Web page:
Day of the Week: Thursday, 1/22
Total Bill: $111 (estimate, before tip)
Breakdown: 2 starters, 2 entrées, 2 desserts, 2 cocktails, 1 beer
Pros: Fascinating concept.
Cons: Shoddy service and inconsistent food.
Verdict: Needs a lot more polish.
When Fodder & Shine was originally announced, I was thrilled. I loved the concept of true historical Florida food, not just more key lime pie and grouper sandwiches. And, of course, we’re big fans of The Refinery. Unfortunately, this place is not ready for prime time yet. Please keep in mind, it opened less than a month before we went.
We got there about 8:15 and found it pretty quiet, so we got seats at the bar right away. The host was really welcoming when we came in, so that was a good start. Our bartender was friendly and my Countess Negroni ($13) was fantastic, if a bit pricey. Hubby got a Fountain of Youth (“Flor de Caña White Rum | Coconut Mint Syrupus | Lime,” $9), which was also tasty, like an authentic daiquiri.
The space is very open and spare. Honestly, a little too spare for us. I felt like there was a lot of wasted space, like they didn’t put enough tables in. The bar is a pretty good size and I like the way they separated it from the dining room. Two pool tables are next to the bar, which is cool. You don’t see that often these days.
Hubby ordered the Minorcan clam chowder (“a soup of little neck clams, tomato, salt pork, potato, chiles, and peppers,” $10), fried chicken ($19), and a side of crackling cornbread (“flourless skillet cornbread, unsweetened, served with butter and local honey,” $9). I ordered the smoked mullet spread served with hard tack ($7), grilled smothered quail (“served with onions, scallions, sherry, sofkee, and pork fat-glazed charred radish,” $19), and a side of sofkee (“native porridge of fermented rice, cream and butter,” $7), not noticing that sofkee came with my entrée. Nor did the bartender point that out and ask if we still wanted it, which is what I would expect (staff training issue).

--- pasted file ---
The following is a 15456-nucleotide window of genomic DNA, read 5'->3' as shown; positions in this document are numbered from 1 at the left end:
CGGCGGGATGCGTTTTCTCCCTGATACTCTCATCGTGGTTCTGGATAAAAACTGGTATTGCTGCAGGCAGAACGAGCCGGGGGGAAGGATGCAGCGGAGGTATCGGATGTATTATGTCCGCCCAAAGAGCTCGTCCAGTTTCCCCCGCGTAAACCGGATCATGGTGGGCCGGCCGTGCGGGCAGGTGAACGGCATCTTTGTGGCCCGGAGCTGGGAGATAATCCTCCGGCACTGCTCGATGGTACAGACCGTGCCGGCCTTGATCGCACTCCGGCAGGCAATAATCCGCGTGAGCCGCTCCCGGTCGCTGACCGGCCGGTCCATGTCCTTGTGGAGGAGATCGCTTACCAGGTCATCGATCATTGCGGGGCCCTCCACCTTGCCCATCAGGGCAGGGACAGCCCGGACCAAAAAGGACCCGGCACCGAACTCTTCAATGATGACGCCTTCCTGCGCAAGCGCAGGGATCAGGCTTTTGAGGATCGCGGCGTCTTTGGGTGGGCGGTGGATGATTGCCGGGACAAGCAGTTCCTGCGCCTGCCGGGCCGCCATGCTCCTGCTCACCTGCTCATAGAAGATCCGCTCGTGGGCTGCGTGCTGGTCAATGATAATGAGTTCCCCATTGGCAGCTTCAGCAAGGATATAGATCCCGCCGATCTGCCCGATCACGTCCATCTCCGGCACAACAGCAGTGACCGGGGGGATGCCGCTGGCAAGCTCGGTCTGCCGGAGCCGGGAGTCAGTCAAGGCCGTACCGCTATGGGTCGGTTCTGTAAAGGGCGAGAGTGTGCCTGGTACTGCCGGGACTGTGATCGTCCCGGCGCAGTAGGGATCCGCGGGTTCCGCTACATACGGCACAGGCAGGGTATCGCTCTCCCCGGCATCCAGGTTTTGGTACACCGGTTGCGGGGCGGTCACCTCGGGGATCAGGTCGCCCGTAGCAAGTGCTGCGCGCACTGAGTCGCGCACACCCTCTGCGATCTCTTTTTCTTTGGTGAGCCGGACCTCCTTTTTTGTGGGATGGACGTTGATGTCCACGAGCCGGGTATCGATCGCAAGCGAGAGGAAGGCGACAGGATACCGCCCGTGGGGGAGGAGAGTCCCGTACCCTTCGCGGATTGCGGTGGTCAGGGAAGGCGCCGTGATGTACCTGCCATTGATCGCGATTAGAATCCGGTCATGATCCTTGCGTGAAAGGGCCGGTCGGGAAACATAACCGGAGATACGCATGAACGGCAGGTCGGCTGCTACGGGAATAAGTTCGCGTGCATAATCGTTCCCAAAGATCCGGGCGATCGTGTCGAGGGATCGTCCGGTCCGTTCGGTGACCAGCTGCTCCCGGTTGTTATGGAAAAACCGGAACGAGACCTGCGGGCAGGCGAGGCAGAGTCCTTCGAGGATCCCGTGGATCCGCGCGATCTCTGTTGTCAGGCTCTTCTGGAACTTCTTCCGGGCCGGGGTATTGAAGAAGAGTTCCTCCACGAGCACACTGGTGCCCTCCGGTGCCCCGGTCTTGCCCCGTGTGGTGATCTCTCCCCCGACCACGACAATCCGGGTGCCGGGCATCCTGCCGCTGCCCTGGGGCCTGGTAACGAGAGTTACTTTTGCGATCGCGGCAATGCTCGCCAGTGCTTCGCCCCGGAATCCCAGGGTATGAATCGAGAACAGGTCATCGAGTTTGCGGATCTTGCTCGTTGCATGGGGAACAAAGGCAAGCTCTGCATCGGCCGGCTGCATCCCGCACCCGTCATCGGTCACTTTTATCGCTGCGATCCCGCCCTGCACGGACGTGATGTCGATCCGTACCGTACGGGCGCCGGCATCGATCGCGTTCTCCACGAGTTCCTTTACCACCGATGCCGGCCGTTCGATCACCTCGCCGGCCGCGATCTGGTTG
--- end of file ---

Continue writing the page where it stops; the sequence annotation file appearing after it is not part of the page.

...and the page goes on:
An early indicator of trouble was when Hubby asked the bartender if the base of the clam chowder is white or red. She said it was “reddish.” Ok, the clam chowder was really great. But it’s not a traditional clam chowder and his question gave her the perfect opening to describe it. Their clam chowder is full of steamed clams still in the shells and big chunks of potatoes in a very tasty broth (thank you, salt pork). It’s a really great dish. But saying the base is “reddish” really does not describe it at all (also a staff training issue).
Back to the meal. The fish spread came out right away. The smoked mullet was amazing. Unfortunately, it’s overpowered by the amount of onion in the spread. The hard tack was good (I guess—not like I’ve ever had it before, just read about it).
But while we were eating the fish spread, my quail and sofkee came out! I asked the bartender to have them put it back under the heat lamp so that I could wait for Hubby to get his food, too. Then we waited for 40 minutes for ANY of Hubby’s food to arrive (apparently, the computer did not communicate Hubby’s order to the kitchen, which was discovered when my entrée came and not even his soup had arrived). When his food did come, it all came at once. That’s something I would expect the expediter to catch (another staff training issue).
Anyway, whatever, let’s see how it tastes. As I mentioned, the chowder was excellent. The cornbread was pretty good. The fried chicken was a bit dry and bland, though. Hubby got cathead biscuits as a side and he said they were the same as the biscuits at The Refinery. My quail was excellent (very juicy with lots of flavor) and we both really enjoyed the sofkee.
Along the way Hubby ordered a Stiegel Radler ($6) and he probably would’ve drank more but our bartender got busy chatting with another bartender and didn’t seem to notice his empty glass.
When it was time for dessert, we weren’t sure if we should risk it but we did. The dessert menu isn’t online so I can’t quote prices but I can tell you what we had. I ordered the fried jam pie (that day’s flavor was kumquat, which we love) and Hubby ordered the sour orange pie, which another server there said was his favorite of the desserts. The dough of the fried jam pie was pretty good but the filling was so bitter that it just overwhelmed the dough (and, as a confirmed hop head, I love bitter things). Definitely not enough sugar in the filling. The filling of the sour orange pie was really good (like an orange key lime pie) but the crust was shiny and pale—underdone.
Bottom line, it will be a while before we return to Fodder & Shine. The front of house staff needs additional training and I think the kitchen staff needs to gel more, too. I really hope they can sort out these problems, though, because Tampa needs authentic Florida food. It’s almost like a public service.
[Edit: The Tampa Bay Times has published a review, which can be found here: http://www.tampabay.com/things-to-do/food/dining/review-fodder–shine-is-a-vigilant-re-creation-of-florida-cracker-food/2215150 ]